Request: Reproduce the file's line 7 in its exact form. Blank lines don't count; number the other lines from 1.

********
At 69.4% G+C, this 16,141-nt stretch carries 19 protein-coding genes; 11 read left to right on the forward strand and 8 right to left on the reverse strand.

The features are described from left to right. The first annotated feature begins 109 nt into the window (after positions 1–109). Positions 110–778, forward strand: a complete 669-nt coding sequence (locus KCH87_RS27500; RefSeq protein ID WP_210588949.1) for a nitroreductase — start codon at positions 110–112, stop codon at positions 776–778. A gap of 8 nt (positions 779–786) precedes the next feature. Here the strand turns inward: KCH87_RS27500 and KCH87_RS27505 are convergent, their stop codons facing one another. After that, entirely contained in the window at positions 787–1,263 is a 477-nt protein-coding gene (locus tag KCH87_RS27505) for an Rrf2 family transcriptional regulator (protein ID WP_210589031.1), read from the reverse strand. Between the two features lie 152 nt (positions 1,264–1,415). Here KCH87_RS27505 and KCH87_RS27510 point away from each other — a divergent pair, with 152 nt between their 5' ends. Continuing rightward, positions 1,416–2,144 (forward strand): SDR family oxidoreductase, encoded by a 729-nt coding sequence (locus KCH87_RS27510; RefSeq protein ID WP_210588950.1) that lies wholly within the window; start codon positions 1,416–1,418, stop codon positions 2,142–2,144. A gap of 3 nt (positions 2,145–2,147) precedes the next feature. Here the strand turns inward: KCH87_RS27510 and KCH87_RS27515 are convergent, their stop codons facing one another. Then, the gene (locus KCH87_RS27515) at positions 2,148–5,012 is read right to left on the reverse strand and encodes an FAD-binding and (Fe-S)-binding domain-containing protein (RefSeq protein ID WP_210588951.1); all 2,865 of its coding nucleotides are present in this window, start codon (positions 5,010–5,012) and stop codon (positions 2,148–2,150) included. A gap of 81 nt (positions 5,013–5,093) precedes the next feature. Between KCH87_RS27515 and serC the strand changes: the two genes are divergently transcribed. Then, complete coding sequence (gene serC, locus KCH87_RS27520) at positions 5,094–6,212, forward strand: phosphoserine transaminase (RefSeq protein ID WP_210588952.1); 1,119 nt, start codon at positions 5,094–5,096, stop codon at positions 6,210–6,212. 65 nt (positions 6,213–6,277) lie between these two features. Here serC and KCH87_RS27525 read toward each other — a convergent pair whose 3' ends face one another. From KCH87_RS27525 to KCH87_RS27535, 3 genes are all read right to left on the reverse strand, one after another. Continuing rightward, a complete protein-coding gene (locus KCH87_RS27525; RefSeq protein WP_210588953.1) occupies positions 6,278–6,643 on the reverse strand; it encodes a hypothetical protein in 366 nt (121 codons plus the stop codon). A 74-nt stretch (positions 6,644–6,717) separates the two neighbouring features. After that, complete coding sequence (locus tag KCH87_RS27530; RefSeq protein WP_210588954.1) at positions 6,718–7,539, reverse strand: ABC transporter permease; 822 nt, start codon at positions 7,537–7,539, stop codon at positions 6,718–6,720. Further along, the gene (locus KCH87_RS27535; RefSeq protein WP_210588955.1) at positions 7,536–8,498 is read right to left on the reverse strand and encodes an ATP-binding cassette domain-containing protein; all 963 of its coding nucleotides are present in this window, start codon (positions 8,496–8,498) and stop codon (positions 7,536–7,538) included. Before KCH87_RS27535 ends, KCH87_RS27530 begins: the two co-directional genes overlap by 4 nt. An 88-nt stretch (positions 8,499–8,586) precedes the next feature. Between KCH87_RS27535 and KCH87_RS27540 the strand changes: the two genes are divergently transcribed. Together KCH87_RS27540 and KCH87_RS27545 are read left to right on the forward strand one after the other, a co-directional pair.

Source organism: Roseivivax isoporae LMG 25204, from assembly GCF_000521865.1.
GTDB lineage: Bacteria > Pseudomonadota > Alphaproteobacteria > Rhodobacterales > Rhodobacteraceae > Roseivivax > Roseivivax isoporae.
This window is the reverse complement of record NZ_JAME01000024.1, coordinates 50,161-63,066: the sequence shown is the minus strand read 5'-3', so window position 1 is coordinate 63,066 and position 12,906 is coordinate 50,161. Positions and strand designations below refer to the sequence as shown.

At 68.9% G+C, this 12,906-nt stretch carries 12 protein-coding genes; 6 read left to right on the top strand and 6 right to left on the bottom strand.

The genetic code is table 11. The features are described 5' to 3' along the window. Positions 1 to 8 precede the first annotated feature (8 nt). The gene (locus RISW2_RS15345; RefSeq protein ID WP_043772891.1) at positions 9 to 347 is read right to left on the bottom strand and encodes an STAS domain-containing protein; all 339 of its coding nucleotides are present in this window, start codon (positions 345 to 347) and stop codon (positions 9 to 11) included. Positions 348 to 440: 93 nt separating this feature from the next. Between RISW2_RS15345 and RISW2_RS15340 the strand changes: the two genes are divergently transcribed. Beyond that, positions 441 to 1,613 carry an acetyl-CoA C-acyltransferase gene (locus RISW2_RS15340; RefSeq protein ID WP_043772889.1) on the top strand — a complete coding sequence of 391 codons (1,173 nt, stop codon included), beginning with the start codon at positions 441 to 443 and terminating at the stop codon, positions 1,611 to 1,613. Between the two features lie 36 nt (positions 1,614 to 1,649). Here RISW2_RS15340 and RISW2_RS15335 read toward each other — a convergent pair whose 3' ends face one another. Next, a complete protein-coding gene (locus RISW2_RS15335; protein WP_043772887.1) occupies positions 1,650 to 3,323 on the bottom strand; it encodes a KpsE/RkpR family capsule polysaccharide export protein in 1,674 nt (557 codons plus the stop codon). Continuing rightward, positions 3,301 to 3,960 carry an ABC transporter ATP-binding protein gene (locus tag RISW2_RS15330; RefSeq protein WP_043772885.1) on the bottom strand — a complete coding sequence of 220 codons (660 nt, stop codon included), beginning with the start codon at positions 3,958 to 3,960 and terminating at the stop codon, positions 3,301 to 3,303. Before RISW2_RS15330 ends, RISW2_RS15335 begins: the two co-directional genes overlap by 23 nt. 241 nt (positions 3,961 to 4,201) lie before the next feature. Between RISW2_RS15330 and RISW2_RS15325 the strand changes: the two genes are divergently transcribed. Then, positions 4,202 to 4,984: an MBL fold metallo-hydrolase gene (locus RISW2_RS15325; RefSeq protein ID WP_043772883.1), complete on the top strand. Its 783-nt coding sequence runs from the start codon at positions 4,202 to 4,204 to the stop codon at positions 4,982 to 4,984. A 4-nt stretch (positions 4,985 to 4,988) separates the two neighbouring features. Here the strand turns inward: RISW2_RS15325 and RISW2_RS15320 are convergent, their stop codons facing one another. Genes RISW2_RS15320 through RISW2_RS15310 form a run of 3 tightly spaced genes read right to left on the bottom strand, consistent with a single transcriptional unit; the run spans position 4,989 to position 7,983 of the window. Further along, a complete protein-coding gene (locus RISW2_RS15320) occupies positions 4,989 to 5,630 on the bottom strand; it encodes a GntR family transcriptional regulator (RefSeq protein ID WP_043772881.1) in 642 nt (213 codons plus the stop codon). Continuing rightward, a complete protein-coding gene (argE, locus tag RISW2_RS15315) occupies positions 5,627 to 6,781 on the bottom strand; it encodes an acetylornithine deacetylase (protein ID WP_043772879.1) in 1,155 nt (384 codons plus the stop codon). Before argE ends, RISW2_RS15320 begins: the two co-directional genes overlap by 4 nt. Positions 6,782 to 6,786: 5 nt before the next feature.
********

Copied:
The genetic code is table 11. The features are described 5' to 3' along the window. Positions 1 to 8 precede the first annotated feature (8 nt). The gene (locus RISW2_RS15345; RefSeq protein ID WP_043772891.1) at positions 9 to 347 is read right to left on the bottom strand and encodes an STAS domain-containing protein; all 339 of its coding nucleotides are present in this window, start codon (positions 345 to 347) and stop codon (positions 9 to 11) included. Positions 348 to 440: 93 nt separating this feature from the next. Between RISW2_RS15345 and RISW2_RS15340 the strand changes: the two genes are divergently transcribed. Beyond that, positions 441 to 1,613 carry an acetyl-CoA C-acyltransferase gene (locus RISW2_RS15340; RefSeq protein ID WP_043772889.1) on the top strand — a complete coding sequence of 391 codons (1,173 nt, stop codon included), beginning with the start codon at positions 441 to 443 and terminating at the stop codon, positions 1,611 to 1,613. Between the two features lie 36 nt (positions 1,614 to 1,649). Here RISW2_RS15340 and RISW2_RS15335 read toward each other — a convergent pair whose 3' ends face one another. Next, a complete protein-coding gene (locus RISW2_RS15335; protein WP_043772887.1) occupies positions 1,650 to 3,323 on the bottom strand; it encodes a KpsE/RkpR family capsule polysaccharide export protein in 1,674 nt (557 codons plus the stop codon). Continuing rightward, positions 3,301 to 3,960 carry an ABC transporter ATP-binding protein gene (locus tag RISW2_RS15330; RefSeq protein WP_043772885.1) on the bottom strand — a complete coding sequence of 220 codons (660 nt, stop codon included), beginning with the start codon at positions 3,958 to 3,960 and terminating at the stop codon, positions 3,301 to 3,303. Before RISW2_RS15330 ends, RISW2_RS15335 begins: the two co-directional genes overlap by 23 nt. 241 nt (positions 3,961 to 4,201) lie before the next feature. Between RISW2_RS15330 and RISW2_RS15325 the strand changes: the two genes are divergently transcribed. Then, positions 4,202 to 4,984: an MBL fold metallo-hydrolase gene (locus RISW2_RS15325; RefSeq protein ID WP_043772883.1), complete on the top strand. Its 783-nt coding sequence runs from the start codon at positions 4,202 to 4,204 to the stop codon at positions 4,982 to 4,984. A 4-nt stretch (positions 4,985 to 4,988) separates the two neighbouring features. Here the strand turns inward: RISW2_RS15325 and RISW2_RS15320 are convergent, their stop codons facing one another. Genes RISW2_RS15320 through RISW2_RS15310 form a run of 3 tightly spaced genes read right to left on the bottom strand, consistent with a single transcriptional unit; the run spans position 4,989 to position 7,983 of the window. Further along, a complete protein-coding gene (locus RISW2_RS15320) occupies positions 4,989 to 5,630 on the bottom strand; it encodes a GntR family transcriptional regulator (RefSeq protein ID WP_043772881.1) in 642 nt (213 codons plus the stop codon). Continuing rightward, a complete protein-coding gene (argE, locus tag RISW2_RS15315) occupies positions 5,627 to 6,781 on the bottom strand; it encodes an acetylornithine deacetylase (protein ID WP_043772879.1) in 1,155 nt (384 codons plus the stop codon). Before argE ends, RISW2_RS15320 begins: the two co-directional genes overlap by 4 nt. Positions 6,782 to 6,786: 5 nt before the next feature.